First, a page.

Facebook is updating how it filters repeat organic impressions for Pages. According to a Facebook spokesperson, the company is shortening the time-frame by which it calculates the metric.
The initial announcement came via an update last week to a Facebook Business blog post published more than a year ago. The company said it is changing the way it measures Page impressions to align with the methodology it uses for ads: “This is not a change in distribution, but a change in the way we filter out repeat organic impressions that occur within a short amount of time.”
A Facebook spokesperson told Marketing Land that the update will be rolling out over the coming weeks.
Why we should care
This update is noteworthy as it clarifies that a drop in impressions isn’t necessarily a drop in the Page’s performance, but a result of Facebook changing how it calculates organic impressions. For marketers measuring their organic engagement metrics against their impressions — the updated metric may reflect improved engagement rates, as impression numbers may drop without impacting engagement rates.
According to Facebook, the update is designed to, “Make it easier for businesses to make comparisons across paid and organic channels.” In other words, creating a more of an apples-to-apples comparison between organic and paid results.
Facebook counts an ad impression by the number of times an instance of an ad is on screen for the first time: “If an ad is on screen and someone scrolls down, and then scrolls back up to the same ad, that counts as 1 impression. If an ad is on screen for someone 2 different times in a day, that counts as 2 impressions.”
Facebook would not give specifics in terms of the timeframe it uses to filter out repeat organic impressions but said some Page owners may not notice a difference at all.
Organic engagement for brands on Facebook has been in decline for some time but took a major hit in January 2018 when the company changed its algorithm to de-emphasize organic content from brands while prioritizing posts from friends and family.
About The Author
Amy Gesenhues is a senior editor for Third Door Media, covering the latest news and updates for Marketing Land, Search Engine Land and MarTech Today. From 2009 to 2012, she was an award-winning syndicated columnist for a number of daily newspapers from New York to Texas. With more than ten years of marketing management experience, she has contributed to a variety of traditional and online publications, including MarketingProfs, SoftwareCEO, and Sales and Marketing Management Magazine. Read more of Amy’s articles.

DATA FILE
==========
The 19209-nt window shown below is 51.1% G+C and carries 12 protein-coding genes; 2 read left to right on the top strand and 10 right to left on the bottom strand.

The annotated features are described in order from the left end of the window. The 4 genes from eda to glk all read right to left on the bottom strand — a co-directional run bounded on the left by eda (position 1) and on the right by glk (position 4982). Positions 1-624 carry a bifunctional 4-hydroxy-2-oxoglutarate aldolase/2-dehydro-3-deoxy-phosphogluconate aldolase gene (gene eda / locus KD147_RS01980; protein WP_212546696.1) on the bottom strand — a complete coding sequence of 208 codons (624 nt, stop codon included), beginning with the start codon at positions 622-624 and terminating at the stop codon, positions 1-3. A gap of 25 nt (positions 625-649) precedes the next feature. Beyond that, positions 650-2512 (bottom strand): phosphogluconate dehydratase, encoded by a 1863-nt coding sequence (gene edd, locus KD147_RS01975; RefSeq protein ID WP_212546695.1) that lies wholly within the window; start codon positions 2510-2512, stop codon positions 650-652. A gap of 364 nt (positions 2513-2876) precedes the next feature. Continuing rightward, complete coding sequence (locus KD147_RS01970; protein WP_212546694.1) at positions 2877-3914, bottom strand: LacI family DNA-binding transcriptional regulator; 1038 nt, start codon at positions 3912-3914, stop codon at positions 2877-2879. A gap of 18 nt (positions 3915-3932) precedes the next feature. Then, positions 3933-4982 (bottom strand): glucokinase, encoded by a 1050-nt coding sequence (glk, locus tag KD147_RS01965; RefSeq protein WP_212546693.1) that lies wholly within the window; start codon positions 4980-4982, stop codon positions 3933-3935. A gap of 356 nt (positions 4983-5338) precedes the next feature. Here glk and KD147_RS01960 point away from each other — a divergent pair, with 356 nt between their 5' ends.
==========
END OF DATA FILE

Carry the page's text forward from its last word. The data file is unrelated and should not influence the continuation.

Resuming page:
Agile has been around the software world for a few decades, but now marketers are getting on board – with a few modifications.
I’ve had the pleasure of helping companies in both software and marketing transition to agile. Today I’ll share with you some ways that I’ve seen first-hand how marketers have made agile more relevant to how they work.
The agile marketing manifesto
The Agile Manifesto was a collaborative effort between a group of software developers written in 2001 to combat a lot of problems they were experiencing such as a divided relationship between business partners and software developers, a process that was more important than people and rigid planning that wasn’t always in the customers’ best interest.
This has long been the epicenter of agility and a commonly referenced document. However, it’s pretty software specific, so in 2012 a group of marketing evangelists came together to reinvent the manifesto to closer resonate with the marketing world.
The Agile Marketing Manifesto speaks to marketers about creating value for customers, adaptive and iterative campaigns, being experimental and learning through a build-measure-feedback loop.
A hybrid approach to methodology
In software, the Scrum framework has been the most common way to practice agile. With Scrum, teams work in a timebox called a sprint. The most common sprint cycle is two weeks. The Scrum cycle is a repetitive, continuous way to work and has built-in ways to inspect and adapt your work and your process along the way.
Another popular framework is Kanban, which came from the manufacturing world at Toyota. This production system way of working is about the continuous flow of work through a system, visualizing your work, seeing where your flow might be experiencing bottlenecks and changing your process to increase productivity.
Kanban has branched out of the manufacturing world and has been used as another method for applying agility to an organization. It’s commonly used for customer service teams, business teams and even in people’s personal lives to manage their small business or home life.